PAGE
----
Certain old market adages just don’t seem to go away and are perpetuated by novice investors who seek to find some meaning in markets and their interrelationships. Mainstream financial commentators are more than happy to repeat and regurgitate such claptrap endlessly, creating “rock solid” market wisdom.
“Dollar Up, Gold Down” or “Dollar Down, Gold Up” is a common one in the Gold investing community. This works until it doesn’t. The funny thing is that THE MOST IMPORTANT BULL RUN IN THE LAST CENTURY FOR GOLD PROVES THIS ISN’T A GOOD WAY TO LOOK AT GOLD! I am not making this up. This is actual market history there for anyone to examine. But most instead steadfastly stick to simple phrases that cannot possibly capture the nuances of the complex human psychology that backs market behaviors.
Here is a chart including the most important and legendary move in Gold that every Gold bug has seen a picture of (stolen from chartsrus.com):
During the 1979 to 1980 parabolic run when Gold more than quadrupled in about a year, do you think the U.S. Dollar collapsed? Well, it obviously went down a lot, but we know it didn’t collapse, right? Here’s the chart of the rapid but not catastrophic collapse in the U.S. Dollar Index from 1978-1980 (again, stolen from chartsrus.com):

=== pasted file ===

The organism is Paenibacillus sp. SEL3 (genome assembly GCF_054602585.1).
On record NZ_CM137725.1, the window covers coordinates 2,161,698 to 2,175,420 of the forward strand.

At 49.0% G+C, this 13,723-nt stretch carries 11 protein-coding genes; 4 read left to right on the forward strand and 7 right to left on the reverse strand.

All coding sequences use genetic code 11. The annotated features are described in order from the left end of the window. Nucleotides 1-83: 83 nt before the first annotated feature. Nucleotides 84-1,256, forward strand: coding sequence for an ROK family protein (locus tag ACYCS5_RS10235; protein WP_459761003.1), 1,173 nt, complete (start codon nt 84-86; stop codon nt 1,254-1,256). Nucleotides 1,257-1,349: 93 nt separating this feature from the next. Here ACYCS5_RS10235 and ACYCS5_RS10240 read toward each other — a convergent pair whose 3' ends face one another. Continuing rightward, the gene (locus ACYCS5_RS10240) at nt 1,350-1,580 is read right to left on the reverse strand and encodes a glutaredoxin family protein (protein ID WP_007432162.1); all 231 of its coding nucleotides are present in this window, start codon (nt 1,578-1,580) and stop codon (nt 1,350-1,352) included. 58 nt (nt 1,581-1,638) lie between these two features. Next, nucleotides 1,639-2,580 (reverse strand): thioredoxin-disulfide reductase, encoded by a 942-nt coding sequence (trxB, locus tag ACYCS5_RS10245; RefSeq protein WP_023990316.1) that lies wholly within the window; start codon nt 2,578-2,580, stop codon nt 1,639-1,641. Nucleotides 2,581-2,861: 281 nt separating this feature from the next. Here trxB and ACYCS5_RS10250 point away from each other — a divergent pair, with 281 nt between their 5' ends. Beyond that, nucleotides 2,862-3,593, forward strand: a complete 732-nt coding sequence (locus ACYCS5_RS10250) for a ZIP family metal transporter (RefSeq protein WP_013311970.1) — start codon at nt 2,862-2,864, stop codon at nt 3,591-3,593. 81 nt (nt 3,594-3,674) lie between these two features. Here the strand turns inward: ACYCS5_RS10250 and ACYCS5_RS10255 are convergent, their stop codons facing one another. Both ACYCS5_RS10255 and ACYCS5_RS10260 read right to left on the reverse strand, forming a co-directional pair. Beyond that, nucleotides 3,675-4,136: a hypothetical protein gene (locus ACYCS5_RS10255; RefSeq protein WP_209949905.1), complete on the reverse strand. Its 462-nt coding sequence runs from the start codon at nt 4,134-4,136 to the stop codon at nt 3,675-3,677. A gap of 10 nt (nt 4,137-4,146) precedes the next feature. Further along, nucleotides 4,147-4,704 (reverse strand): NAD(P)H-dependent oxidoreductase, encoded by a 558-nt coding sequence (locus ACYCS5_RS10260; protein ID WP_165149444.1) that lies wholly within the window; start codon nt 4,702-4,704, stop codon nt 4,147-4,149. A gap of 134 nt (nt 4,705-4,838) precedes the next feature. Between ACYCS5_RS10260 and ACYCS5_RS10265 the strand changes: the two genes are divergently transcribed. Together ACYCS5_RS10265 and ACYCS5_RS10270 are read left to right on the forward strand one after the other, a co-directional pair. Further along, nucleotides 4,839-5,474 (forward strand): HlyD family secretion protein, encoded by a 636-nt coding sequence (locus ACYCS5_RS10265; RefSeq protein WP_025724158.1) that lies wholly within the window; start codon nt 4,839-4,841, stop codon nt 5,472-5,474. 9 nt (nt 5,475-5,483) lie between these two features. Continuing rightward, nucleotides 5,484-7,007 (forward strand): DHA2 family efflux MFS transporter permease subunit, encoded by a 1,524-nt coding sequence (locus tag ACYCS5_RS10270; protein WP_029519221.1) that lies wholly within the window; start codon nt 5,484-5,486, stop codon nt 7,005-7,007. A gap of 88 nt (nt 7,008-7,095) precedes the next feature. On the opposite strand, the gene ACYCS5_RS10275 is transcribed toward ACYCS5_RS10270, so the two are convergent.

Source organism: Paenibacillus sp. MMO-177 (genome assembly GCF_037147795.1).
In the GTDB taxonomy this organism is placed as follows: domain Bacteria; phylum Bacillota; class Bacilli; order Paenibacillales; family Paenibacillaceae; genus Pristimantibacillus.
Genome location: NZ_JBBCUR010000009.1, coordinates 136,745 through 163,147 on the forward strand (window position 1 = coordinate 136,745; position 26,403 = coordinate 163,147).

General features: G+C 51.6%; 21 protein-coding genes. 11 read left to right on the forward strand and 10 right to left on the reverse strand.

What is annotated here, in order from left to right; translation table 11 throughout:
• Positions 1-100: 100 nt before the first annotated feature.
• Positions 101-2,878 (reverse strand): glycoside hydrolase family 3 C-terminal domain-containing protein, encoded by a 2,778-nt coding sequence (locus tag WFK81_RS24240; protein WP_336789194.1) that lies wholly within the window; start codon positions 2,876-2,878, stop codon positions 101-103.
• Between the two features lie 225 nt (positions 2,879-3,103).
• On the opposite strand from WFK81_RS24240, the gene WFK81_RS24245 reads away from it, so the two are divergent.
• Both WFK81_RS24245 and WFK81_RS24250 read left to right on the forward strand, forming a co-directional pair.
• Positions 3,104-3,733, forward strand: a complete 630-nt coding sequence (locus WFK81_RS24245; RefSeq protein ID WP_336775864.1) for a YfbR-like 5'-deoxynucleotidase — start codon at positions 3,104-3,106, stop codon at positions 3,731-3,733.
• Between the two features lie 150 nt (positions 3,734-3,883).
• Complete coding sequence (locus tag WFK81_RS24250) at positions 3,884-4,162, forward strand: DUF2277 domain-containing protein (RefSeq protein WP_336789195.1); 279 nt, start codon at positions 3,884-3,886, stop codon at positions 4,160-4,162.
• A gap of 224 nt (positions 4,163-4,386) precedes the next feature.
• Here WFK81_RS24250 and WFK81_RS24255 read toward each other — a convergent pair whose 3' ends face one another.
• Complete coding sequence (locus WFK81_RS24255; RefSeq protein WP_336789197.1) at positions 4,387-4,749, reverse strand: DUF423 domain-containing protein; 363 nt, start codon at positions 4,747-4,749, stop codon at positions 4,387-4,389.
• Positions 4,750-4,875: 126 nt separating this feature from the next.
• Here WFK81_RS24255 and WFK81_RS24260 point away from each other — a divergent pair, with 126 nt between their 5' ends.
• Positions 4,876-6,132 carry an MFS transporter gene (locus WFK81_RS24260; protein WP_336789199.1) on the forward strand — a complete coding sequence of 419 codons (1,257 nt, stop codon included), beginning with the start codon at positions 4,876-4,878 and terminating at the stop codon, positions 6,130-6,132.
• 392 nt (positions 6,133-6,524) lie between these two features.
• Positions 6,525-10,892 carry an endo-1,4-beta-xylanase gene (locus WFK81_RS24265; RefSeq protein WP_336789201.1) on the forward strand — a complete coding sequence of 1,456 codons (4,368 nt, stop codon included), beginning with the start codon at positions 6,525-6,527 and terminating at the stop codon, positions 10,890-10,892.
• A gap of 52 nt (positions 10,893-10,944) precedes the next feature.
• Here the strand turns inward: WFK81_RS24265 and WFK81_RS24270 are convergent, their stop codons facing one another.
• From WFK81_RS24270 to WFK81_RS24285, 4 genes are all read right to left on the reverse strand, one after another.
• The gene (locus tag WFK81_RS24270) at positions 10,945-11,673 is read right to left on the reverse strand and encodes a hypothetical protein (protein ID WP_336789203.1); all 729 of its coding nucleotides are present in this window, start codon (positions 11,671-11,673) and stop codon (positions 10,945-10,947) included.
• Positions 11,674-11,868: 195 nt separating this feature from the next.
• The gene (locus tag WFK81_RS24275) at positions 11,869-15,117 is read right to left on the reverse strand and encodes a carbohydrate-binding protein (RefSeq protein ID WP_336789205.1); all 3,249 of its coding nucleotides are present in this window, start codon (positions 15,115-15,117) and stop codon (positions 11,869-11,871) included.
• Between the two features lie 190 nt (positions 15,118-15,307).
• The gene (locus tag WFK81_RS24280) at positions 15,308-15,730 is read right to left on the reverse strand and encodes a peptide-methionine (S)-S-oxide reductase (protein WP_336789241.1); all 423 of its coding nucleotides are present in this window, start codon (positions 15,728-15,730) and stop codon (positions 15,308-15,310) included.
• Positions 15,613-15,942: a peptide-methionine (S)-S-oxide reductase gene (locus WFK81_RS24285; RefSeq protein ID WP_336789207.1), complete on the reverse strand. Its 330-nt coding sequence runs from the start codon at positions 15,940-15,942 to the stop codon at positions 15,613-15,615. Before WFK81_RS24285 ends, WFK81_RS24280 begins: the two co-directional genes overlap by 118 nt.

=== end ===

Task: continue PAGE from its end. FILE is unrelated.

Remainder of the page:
If only markets were so simple that basic phrases describing intermarket relationships could make you rich. Ahhh, we can dream can’t we? So if you really want to get rich in Gold, I guess you should buy Gold when the Dollar is rising.
Those thinking that a rally in the U.S. Dollar Index, which is an abstract index comparing anchorless paper to anchorless paper, can stop the secular Gold bull market don’t understand Gold or secular bull markets. Secular bull markets become self-perpetuating momentum machines that shrug off “bad” news and power higher anyway. The U.S. Dollar Index rose 50% between 1995 and 2000, but did that stop the secular general stock bull market or cause a collapse of the internet tulip mania? Absolutely not. The secular bull market in Gold will keep on going until we get to the public mania phase, after which it will collapse on its own weight, irrespective of the U.S. Dollar Index. I am betting this will happen after the Dow to Gold ratio gets to the 0.5 to 2 range.